Friday, 6 April 2007
Stuntman PlayStation 2 video game review ★★★★★★★☆☆☆
Reflections take a genius game design (a mission-based driving action game which is NOT violent) and wraps it up in a cruel package which delivers exhilarating rewards but is more likely to make you want to cry and stab your PlayStation 2 to death. With two stunt sequences left in the game and an urge to throw the PS2 controller only just resisted, I had to retire.
Classified OK 11+ by ELSPA. Content OK 11+.
Indicative of the meanness of this game is the fact that the director has the same voice clip for a successful scene and an unsuccessful scene. He simply says "Cut" in a rather unimpressed voice. Surely, for a successful scene it would have been nicer for him to say "That's a wrap. Great work." or something.
Here's another one. The director calls out instructions. However, he doesn't call them all out. For example, in the Bond-alike movie "Live Twice For Tomorrow" you are tasked with "Get close and overtake on the right". You do that and he promptly fails the take for not staying ahead of the helicopter. This is needlessly, sadistically cruel.
Another item on "Live Twice for Tomorrow" tells you to overtake on the right but there's always been a car in the way every time I've attempted it. He then tells you to overtake on the left but the icon turns red (indicating stunt failure) before you even get there.
How about invisible scenery? In the Indiana Jones-alike movie, you bash two trucks out of the way in order to tackle a jump. But there is a piece of invisible scenery on the right of the road so if you head down there your car will crumple up as if you'd just driven into a concrete block. On that movie's Temple Trap level there is a rock which is much wider than it's graphic. Not quite as bad as invisible scenery is scenery which you can get caught on way too easily. The worst culprit here is roadside kerbs. Sometimes you can ride them. Sometimes it will throw your car up in the air removing your control and destroying the take. This isn't different kerbs on different kerbs, this is the same kerb on the same level. A kerb you ride a few times may end the take the next time. Also this is a game where you have to snick through tight spaces, yet the game designers thought it would be fun to put tiny little jutty-out bits of scenery, added detail and flavour presumably. These simply shouldn't exist.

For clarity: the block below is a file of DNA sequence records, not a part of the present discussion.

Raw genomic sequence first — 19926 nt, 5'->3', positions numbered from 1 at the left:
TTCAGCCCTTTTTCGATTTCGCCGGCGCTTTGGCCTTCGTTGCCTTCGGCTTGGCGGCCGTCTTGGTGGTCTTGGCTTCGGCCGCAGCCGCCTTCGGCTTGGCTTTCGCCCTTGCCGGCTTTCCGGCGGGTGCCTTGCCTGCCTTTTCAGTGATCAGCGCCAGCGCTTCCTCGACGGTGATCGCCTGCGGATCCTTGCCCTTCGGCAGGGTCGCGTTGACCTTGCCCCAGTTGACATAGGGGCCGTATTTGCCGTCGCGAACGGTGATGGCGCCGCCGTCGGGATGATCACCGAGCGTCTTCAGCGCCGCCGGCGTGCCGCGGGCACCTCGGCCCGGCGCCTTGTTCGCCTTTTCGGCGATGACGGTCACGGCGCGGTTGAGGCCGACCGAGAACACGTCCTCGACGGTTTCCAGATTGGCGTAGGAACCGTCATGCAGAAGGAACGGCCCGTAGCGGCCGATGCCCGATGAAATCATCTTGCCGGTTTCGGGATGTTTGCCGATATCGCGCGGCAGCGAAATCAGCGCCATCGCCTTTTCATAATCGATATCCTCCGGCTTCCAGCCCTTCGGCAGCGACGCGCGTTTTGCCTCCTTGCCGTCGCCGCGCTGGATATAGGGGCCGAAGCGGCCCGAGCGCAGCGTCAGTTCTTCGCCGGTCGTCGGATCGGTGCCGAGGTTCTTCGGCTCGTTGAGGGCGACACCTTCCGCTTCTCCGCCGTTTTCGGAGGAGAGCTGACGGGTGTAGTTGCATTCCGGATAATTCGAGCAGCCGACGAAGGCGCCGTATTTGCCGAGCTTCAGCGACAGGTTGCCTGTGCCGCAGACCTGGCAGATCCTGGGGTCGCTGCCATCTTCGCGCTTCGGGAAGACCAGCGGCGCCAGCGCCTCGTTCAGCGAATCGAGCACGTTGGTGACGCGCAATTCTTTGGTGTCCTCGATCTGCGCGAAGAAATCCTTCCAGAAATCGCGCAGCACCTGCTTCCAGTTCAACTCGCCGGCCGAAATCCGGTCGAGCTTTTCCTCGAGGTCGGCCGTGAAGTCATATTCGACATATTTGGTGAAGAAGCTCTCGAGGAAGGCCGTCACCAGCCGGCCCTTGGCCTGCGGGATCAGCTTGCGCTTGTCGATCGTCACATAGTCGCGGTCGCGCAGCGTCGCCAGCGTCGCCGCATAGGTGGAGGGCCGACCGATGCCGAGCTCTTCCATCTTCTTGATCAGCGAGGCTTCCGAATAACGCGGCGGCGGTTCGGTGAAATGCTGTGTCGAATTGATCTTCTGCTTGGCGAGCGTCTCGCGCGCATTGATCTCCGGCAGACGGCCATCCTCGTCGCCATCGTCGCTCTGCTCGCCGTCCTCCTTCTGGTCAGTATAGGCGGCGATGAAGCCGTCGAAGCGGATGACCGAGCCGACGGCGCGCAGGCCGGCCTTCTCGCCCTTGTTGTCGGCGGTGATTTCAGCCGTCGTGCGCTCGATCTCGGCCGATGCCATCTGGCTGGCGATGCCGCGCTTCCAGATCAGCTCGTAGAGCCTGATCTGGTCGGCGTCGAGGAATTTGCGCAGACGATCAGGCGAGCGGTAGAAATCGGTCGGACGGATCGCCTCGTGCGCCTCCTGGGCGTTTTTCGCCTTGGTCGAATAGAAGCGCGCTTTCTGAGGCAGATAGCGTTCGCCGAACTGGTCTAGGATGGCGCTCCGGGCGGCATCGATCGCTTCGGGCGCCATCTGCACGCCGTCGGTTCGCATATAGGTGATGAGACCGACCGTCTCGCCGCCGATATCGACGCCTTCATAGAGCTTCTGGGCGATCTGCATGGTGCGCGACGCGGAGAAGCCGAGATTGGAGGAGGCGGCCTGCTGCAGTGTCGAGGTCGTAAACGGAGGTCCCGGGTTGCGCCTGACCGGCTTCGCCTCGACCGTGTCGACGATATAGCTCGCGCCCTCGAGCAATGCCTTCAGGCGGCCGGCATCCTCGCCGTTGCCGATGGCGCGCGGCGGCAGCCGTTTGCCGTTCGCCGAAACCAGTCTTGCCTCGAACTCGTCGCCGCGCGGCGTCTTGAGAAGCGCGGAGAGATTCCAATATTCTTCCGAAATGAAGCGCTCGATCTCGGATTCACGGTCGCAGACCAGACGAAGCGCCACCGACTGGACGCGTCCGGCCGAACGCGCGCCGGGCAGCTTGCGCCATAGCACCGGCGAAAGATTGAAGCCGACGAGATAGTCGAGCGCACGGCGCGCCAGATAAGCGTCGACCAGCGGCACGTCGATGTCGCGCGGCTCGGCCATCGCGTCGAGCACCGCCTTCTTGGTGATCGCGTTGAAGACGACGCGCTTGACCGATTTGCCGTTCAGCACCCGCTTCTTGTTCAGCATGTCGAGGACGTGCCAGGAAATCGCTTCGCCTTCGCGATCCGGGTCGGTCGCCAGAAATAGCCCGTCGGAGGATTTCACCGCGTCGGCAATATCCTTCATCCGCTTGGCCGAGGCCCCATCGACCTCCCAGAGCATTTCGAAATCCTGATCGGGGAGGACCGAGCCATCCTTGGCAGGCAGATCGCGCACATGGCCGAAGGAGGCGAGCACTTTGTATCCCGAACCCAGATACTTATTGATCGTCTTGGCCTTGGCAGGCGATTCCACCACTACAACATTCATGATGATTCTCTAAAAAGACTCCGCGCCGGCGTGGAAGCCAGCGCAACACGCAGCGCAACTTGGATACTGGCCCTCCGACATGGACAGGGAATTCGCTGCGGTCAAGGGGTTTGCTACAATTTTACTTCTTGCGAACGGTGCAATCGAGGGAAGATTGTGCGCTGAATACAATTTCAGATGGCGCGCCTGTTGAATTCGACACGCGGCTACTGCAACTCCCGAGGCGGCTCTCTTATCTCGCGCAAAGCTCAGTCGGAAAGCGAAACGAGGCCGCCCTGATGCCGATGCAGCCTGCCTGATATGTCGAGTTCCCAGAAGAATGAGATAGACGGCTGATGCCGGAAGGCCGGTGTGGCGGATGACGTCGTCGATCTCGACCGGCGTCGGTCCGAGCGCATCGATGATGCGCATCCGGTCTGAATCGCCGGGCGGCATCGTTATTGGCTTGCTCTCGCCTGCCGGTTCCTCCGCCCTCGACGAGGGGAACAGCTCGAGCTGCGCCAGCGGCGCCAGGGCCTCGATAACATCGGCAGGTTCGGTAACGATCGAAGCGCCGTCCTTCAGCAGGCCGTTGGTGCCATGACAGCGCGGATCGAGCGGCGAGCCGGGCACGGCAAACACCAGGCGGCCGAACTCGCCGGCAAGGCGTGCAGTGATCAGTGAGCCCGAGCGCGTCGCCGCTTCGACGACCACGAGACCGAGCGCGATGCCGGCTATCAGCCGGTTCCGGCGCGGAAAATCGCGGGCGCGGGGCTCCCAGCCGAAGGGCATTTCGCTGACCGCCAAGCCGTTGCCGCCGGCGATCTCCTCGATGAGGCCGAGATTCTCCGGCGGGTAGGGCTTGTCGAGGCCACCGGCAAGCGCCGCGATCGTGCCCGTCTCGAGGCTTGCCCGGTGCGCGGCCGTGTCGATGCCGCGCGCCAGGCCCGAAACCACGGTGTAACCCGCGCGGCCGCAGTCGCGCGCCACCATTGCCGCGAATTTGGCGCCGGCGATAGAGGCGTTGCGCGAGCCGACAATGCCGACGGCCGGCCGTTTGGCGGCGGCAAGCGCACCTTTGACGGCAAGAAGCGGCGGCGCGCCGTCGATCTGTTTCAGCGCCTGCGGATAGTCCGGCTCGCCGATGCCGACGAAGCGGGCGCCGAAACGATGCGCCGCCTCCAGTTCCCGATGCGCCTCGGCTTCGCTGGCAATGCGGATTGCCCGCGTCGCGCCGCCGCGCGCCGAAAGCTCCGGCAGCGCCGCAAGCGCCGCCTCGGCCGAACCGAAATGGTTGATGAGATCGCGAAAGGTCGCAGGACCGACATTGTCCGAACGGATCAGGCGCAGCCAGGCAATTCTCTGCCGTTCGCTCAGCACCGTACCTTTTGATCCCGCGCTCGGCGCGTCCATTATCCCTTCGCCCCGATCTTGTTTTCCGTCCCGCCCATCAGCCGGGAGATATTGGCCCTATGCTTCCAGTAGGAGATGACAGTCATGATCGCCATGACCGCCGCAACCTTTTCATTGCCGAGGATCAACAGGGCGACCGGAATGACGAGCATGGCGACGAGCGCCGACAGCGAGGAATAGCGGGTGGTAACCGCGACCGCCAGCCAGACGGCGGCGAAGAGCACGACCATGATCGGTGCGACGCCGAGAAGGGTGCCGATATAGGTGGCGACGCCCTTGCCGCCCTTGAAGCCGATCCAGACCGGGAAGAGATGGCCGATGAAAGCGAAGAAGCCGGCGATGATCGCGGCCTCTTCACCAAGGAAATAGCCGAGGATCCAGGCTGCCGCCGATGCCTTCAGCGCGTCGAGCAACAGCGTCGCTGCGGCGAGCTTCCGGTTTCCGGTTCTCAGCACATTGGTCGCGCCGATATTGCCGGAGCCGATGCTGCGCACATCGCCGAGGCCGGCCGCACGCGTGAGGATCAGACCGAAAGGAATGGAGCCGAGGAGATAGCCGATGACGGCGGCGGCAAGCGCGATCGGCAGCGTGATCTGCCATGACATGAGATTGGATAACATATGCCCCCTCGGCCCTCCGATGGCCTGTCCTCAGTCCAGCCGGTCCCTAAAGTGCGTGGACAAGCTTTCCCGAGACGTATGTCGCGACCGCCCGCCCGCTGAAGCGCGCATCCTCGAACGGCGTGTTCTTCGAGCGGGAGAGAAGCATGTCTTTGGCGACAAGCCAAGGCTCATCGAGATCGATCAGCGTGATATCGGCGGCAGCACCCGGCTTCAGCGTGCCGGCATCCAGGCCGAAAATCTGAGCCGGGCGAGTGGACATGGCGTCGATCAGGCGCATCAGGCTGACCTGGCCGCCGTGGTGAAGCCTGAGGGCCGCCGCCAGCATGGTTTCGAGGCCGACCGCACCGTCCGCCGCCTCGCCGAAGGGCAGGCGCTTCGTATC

The other vehicles in the game are also unfair. They speed up into you and never avoid an accident with you. Aren't they supposed to be highly trained stunt drivers aswell? It is anachronistic for them to keep causing accidents.
The handling of the car is a sore point. You can never quite get used to it because Reflections have kept a little invention from the "Driver 2" PlayStation game: the automatic handbrake. This means that sometimes when you turn strongly left or right, the handbrake is automatically applied making for a more spectacular cornering style. Unfortunately, it is not consistent and you never know when the auto-handbrake is going to be applied. Because it is always a surprise, your car always ends up facing in completely the wrong direction whenever it is applied. Take the same corner twice and once you'll understeer, once your car will spin around. In "Driver 2" this 'feature' could be disabled, making the game playable (in fact, most negative reviews of that game were clearly conducted by people who left the auto-handbrake enabled). Here there is no choice. You have random cornering ability whether you want it or not.
In fact, this is largely a game where none of the sharp bits were sanded down and, as such, reflect a game that is not finished and where such important gameplay details were simply not considered as important as Atari and Reflections bank balance.
The game also suffers from technical issues with the occasional ugly popping of textures (textures that are blurry and become clearer when you get closer but you shouldn't be able to spot when the game does this) and, much more critically, frame rate fluctuations. These fluctuations normally occur at the absolute worst time. For example, one occurs as you attempt to land a motorbike and sidecar on a very small temple rooftop making an already tricky stunt significantly harder.
Outside of the entirely brilliant premise there are some other things that the game does well. Probably the most notable of these is the trailers for the movies you film the stunt sequences for. Brilliantly, these trailers feature your actual stuntwork, not a pre-rendered or pre-driven sequence. For example, of the "Dukes of Hazzard"-style movie, I missed a chimney during a jump and that miss was in the trailer. Likewise on the Bangkok thriller Blood Oath, a bizarre but successful landing of mine was in the trailer. This is an exceptional detail, great appreciated.
Largely speaking, the replays are good and generally make your driving and stuntwork look better than it felt or did while performing the stunt.
This is such a missed opportunity, it is so close to greatness that it is upsetting. The Stuntman franchise is getting a belated sequel in 2007 but Reflections are not involved at all and, sadly, that may be a good thing.